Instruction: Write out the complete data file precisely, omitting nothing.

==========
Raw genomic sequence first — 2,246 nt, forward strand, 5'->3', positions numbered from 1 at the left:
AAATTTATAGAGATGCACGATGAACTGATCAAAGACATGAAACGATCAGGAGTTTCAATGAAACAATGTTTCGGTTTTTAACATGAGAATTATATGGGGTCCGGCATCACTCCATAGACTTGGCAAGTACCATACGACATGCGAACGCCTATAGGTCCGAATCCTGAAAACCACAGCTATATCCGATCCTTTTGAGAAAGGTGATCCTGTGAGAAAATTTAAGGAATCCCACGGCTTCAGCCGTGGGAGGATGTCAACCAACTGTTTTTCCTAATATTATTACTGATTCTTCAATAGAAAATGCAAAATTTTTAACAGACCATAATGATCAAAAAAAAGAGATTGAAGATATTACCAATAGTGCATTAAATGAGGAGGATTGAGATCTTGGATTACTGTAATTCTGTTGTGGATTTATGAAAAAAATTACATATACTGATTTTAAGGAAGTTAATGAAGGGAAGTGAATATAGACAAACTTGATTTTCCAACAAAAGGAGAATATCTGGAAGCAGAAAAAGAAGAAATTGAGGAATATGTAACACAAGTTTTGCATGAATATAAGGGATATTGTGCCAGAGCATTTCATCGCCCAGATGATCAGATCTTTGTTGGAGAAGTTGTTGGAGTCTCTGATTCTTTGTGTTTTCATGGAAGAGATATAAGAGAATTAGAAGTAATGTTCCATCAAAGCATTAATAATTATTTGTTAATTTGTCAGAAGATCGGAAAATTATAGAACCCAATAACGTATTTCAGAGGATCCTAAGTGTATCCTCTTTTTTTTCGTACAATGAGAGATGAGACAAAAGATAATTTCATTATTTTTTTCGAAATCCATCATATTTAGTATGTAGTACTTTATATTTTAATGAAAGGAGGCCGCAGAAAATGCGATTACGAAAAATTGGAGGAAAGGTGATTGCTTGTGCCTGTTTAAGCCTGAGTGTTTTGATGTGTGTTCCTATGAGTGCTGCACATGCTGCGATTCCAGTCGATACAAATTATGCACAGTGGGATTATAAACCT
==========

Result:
Raw genomic sequence first — 2,246 nt, forward strand, 5'->3', positions numbered from 1 at the left:
AAATTTATAGAGATGCACGATGAACTGATCAAAGACATGAAACGATCAGGAGTTTCAATGAAACAATGTTTCGGTTTTTAACATGAGAATTATATGGGGTCCGGCATCACTCCATAGACTTGGCAAGTACCATACGACATGCGAACGCCTATAGGTCCGAATCCTGAAAACCACAGCTATATCCGATCCTTTTGAGAAAGGTGATCCTGTGAGAAAATTTAAGGAATCCCACGGCTTCAGCCGTGGGAGGATGTCAACCAACTGTTTTTCCTAATATTATTACTGATTCTTCAATAGAAAATGCAAAATTTTTAACAGACCATAATGATCAAAAAAAAGAGATTGAAGATATTACCAATAGTGCATTAAATGAGGAGGATTGAGATCTTGGATTACTGTAATTCTGTTGTGGATTTATGAAAAAAATTACATATACTGATTTTAAGGAAGTTAATGAAGGGAAGTGAATATAGACAAACTTGATTTTCCAACAAAAGGAGAATATCTGGAAGCAGAAAAAGAAGAAATTGAGGAATATGTAACACAAGTTTTGCATGAATATAAGGGATATTGTGCCAGAGCATTTCATCGCCCAGATGATCAGATCTTTGTTGGAGAAGTTGTTGGAGTCTCTGATTCTTTGTGTTTTCATGGAAGAGATATAAGAGAATTAGAAGTAATGTTCCATCAAAGCATTAATAATTATTTGTTAATTTGTCAGAAGATCGGAAAATTATAGAACCCAATAACGTATTTCAGAGGATCCTAAGTGTATCCTCTTTTTTTTCGTACAATGAGAGATGAGACAAAAGATAATTTCATTATTTTTTTCGAAATCCATCATATTTAGTATGTAGTACTTTATATTTTAATGAAAGGAGGCCGCAGAAAATGCGATTACGAAAAATTGGAGGAAAGGTGATTGCTTGTGCCTGTTTAAGCCTGAGTGTTTTGATGTGTGTTCCTATGAGTGCTGCACATGCTGCGATTCCAGTCGATACAAATTATGCACAGTGGGATTATAAACCT